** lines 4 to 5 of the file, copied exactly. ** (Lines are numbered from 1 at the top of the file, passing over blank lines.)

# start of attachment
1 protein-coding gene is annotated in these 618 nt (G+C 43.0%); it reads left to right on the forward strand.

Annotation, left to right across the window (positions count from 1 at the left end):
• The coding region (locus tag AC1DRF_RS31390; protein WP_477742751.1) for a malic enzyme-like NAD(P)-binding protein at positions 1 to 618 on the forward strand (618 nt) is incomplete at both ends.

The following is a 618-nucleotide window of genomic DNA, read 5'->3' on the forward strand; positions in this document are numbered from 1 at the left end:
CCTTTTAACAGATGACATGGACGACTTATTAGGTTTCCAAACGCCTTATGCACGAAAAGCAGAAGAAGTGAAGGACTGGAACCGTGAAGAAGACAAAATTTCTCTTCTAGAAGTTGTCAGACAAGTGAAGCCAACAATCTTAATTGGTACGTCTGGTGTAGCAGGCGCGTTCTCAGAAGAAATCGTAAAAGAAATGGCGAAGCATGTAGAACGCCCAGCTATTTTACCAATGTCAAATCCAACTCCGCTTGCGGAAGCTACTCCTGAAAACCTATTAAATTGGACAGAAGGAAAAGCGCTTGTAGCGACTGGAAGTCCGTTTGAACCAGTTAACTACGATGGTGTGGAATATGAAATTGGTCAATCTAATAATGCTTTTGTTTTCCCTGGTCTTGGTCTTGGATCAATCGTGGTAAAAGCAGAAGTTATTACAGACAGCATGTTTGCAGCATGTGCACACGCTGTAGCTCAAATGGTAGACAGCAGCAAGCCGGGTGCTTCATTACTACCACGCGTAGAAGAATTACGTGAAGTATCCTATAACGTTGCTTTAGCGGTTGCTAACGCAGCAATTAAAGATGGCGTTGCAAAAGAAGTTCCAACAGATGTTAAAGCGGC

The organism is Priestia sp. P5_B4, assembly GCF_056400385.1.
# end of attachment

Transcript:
The following is a 618-nucleotide window of genomic DNA, read 5'->3' on the forward strand; positions in this document are numbered from 1 at the left end:
CCTTTTAACAGATGACATGGACGACTTATTAGGTTTCCAAACGCCTTATGCACGAAAAGCAGAAGAAGTGAAGGACTGGAACCGTGAAGAAGACAAAATTTCTCTTCTAGAAGTTGTCAGACAAGTGAAGCCAACAATCTTAATTGGTACGTCTGGTGTAGCAGGCGCGTTCTCAGAAGAAATCGTAAAAGAAATGGCGAAGCATGTAGAACGCCCAGCTATTTTACCAATGTCAAATCCAACTCCGCTTGCGGAAGCTACTCCTGAAAACCTATTAAATTGGACAGAAGGAAAAGCGCTTGTAGCGACTGGAAGTCCGTTTGAACCAGTTAACTACGATGGTGTGGAATATGAAATTGGTCAATCTAATAATGCTTTTGTTTTCCCTGGTCTTGGTCTTGGATCAATCGTGGTAAAAGCAGAAGTTATTACAGACAGCATGTTTGCAGCATGTGCACACGCTGTAGCTCAAATGGTAGACAGCAGCAAGCCGGGTGCTTCATTACTACCACGCGTAGAAGAATTACGTGAAGTATCCTATAACGTTGCTTTAGCGGTTGCTAACGCAGCAATTAAAGATGGCGTTGCAAAAGAAGTTCCAACAGATGTTAAAGCGGC